Wednesday, 1 October 2014

Quick question

I'm not clued up on Working Tax Credits, but I'm sure some of you are, so answers, please:
If someone who is on WTC gets more in their pay packet, through a rise in the minimum wage, or a rise in the tax threshold, do they get a corresponding decrease in WTC, so that their income remains the same?  Yes, no, more complicated?

10 comments:

  1. I asked myself the same question when watching the news today.

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  2. i am surprised no-one has spotted the contradiction in what was announced at the tory conference. cam and gideon made the promises you allude to, but no-one noticed that dunckin' do-nut also announced that UC will be rolled out nationally next year. so, as no-one knows what the tapering arrangements will be on UC, it's impossible to answer your question.

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    1. I was asking about the current system, which still operates for the vast majority of claimants. And I assume that there are tapering arrangements under UC as it applies at the moment.

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  3. You get about £25 per week WTC if you are working 30hrs a week on NMW.

    Re the increase in the PTA this was due to go up anyway and the Tories have not accounted for the extra increase. There is no substance to the policy.

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    1. Sorry, but I'm none the wiser. WTC is surely affected by the amount you're earning rather than the number of hours you do.

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    2. You can only claim working tax credit if you are working more than 30hrs a week i.e. eligible to pay tax. How much you get thereafter is dependent on earnings.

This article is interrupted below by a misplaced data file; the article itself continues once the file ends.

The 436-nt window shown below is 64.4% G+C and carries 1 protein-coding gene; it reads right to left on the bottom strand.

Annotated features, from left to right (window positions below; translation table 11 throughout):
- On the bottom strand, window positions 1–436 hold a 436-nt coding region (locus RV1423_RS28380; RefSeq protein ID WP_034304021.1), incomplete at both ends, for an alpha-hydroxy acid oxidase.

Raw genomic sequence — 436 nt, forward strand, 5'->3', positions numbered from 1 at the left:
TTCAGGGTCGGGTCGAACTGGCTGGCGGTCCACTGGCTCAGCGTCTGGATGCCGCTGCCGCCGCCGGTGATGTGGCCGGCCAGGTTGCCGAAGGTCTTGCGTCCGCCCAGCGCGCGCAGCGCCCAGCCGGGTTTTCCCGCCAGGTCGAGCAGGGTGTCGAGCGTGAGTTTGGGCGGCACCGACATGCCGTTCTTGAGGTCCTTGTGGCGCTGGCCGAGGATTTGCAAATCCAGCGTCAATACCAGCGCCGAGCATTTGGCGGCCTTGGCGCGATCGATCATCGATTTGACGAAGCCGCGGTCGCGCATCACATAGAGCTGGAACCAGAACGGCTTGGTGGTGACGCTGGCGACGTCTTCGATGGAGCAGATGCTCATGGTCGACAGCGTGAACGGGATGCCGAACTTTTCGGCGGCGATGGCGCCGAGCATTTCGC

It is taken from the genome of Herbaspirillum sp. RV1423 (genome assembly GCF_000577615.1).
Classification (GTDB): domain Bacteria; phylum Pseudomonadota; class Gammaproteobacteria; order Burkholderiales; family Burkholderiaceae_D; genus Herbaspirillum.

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    3. You can claim WTC if you are working more than 16 hrs. I am self employed and doing 12hrs for £12/hr at the moment, the helpline told me last month I had to notify them when it got to over 16 hrs

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    4. It is 30 hours if you are single and aged between 25 and 59; the Tories increased it from 16 in 2012. If you have children or are disabled or over 60 years of age you can claim if you are working 16/24 hours.
      http://www.hmrc.gov.uk/manuals/tcmanual/tcm0114120.htm

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  4. Don't think tax threshold will affect WTC as I believe it is calculated on pre-tax earnings. According to the HMRC calculator, I would qualify for WTC:

    £9750p.a. = £702.99 WTC
    £10000p.a. = £650.75 WTC
    £12000p.a. = £232.89 WTC

    So, a sliding scale, but based on current HMRC calculations, income would increase even after accounting for reduced WTC - However, once you go over your tax allowance, income tax would be payable and you may also find N.I. contributions increase.

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    Replies
    1. Thanks, that's what I wanted to know.

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